Sleep On It
by Pamela Mills-Senn
July 1, 2012
Dog beds offer customers plenty of appealing options, providing retailers with a good opportunity to add in-demand products to their inventory and generate high-profit sales.



Dog owners tossing and turning on lumpy, unforgiving mattresses might be tempted to boot Mr. Woofus or Baby Girl out of their dog beds and crawl in for a good night’s sleep. And who could blame them? Pet beds have become so soft, cozy and comfortable that it’s almost like checking into a first-rate hotel.

Consider: there are dog beds that resemble high-end furniture, or are specifically designed to address particular ailments like hip, joint or allergy issues. Dog beds come in a variety of color, style and fabric choices, enabling pet owners to match the bed to their décor or to reflect their particular aesthetic sensibilities—an increasingly attractive selling point, says Spencer Williams, president of West Paw Design. Based in Bozeman, Mont., the company makes high-quality dog and cat toys, bedding and apparel.

“People love to choose a ‘look’ that complements their own taste and style,” Williams says. “Choosing a color and pattern is a fun way for customers to indulge their inner designer.”

This requires that manufacturers stay on top of the latest fashion trends, says Kimi Proffer, owner of Luca For Dogs, a Woodland Hills, Calif.-based pet bedding company that also offers travel/crate mats.

“Choosing the right fabrics is a very important part of the pet bed industry,” says Proffer. “We have to stay fresh and modern with our fabric choices.”

Brad Cantwell, president of MidWest Homes for Pets, agrees that consumers want modern and chic. MidWest, located in Muncie, Ind., designs and manufactures containment products for dogs, cats and other animals. Additionally, says Cantwell, pet owners want up-to-date, innovative bed lines and lots of options.

For certain consumers, environmental sustainability is also an issue, says Craig O’Keefe, vice president of sales and business development for San Francisco-based P.L.A.Y. Pet Lifestyle And You, which specializes in designing and making “eco-chic” pet beds and accessories for dogs and cats.

Some pet owners seek fabrics with special properties, O’Keefe says, or products made in the U.S. He adds that most consumers are looking for beds that are “more than just a lump of cushion,” and they’re getting choosier.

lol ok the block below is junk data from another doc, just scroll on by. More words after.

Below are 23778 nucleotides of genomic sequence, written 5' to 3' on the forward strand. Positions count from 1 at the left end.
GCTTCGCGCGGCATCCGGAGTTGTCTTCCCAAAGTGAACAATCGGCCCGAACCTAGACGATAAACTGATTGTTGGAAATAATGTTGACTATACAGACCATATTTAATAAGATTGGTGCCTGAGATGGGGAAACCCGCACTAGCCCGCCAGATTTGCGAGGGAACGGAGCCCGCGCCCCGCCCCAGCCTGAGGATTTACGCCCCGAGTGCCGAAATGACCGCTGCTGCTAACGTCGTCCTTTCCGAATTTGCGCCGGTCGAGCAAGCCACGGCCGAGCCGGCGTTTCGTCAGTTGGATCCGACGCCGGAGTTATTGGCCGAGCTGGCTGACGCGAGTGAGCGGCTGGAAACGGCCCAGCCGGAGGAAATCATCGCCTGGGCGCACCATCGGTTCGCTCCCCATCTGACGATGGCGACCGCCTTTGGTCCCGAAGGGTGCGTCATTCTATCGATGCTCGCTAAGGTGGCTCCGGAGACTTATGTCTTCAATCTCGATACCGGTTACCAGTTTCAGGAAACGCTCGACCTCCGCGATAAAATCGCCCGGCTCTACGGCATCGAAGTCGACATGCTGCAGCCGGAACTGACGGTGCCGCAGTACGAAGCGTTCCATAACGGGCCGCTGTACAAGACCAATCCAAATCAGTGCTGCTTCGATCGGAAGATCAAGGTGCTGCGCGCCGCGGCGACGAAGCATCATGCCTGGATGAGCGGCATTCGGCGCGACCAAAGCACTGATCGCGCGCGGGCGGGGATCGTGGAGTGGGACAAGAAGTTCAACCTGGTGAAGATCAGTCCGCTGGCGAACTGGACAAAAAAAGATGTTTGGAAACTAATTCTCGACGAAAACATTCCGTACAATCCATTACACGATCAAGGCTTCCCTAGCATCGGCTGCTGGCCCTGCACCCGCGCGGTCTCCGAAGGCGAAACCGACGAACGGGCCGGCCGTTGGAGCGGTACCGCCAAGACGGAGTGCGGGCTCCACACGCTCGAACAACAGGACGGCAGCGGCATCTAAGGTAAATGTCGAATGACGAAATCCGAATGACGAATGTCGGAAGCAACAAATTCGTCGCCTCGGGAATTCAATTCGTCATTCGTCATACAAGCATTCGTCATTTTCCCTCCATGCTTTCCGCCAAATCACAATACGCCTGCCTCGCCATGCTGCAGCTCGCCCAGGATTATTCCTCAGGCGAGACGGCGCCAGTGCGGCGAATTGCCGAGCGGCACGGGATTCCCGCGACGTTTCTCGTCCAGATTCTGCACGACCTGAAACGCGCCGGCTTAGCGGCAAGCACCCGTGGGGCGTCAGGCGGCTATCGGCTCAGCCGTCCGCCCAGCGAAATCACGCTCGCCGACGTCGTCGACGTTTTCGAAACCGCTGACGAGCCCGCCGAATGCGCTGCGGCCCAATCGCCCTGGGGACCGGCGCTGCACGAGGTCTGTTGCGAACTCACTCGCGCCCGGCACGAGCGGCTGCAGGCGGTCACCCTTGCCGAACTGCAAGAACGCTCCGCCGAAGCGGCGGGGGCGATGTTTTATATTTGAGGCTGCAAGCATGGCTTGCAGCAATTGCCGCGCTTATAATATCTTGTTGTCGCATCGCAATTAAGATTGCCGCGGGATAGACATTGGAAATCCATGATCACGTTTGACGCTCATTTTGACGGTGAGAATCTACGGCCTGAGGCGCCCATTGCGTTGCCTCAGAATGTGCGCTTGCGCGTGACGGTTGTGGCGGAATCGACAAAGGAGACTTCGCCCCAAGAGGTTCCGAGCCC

Decision Assistance
“With the wide variety of products and retail channels available, consumers have more options than ever, so when they shop, especially in boutiques, they’re becoming more selective and want to understand the value-adding or differentiating feature of the bed if they’re going to pay more for it,” says O’Keefe.

Asking questions will help customers make a more satisfying bed choice, says Patricia Tinnerino, sales manager for Dog Gone Smart Pet Products, located in Wilton, Conn. In addition to inquiring about the size of the dog, determining where the bed will be used—car, crate, living room, outdoors—will help customers narrow down their choices. For example, she advises, style, colors and fabric are major considerations if the bed will be used in the home. If being used outdoors, however, a bed should be waterproof and ideally have antimicrobial properties to combat mold, mildew and bacteria, adds Tinnerino, whose company develops pet products using nanotechnology.

Does the dog sleep curled up or spread out? Dogs that let it all hang out may require a larger bed or one without sides. Dogs that prefer sleeping in a ball might feel coziest in a donut-shaped bed or bolster. Are there any joint or hip issues? If so, an orthopedic bed/pad is a good recommendation. Steer owners whose dogs have allergies toward beds with hypoallergenic properties. Also, inquire about chewing since aggressive chewers will require beds designed to discourage or withstand chewing. The age of the dog is another factor to consider. “Older dogs will need firmer support,” says O’Keefe.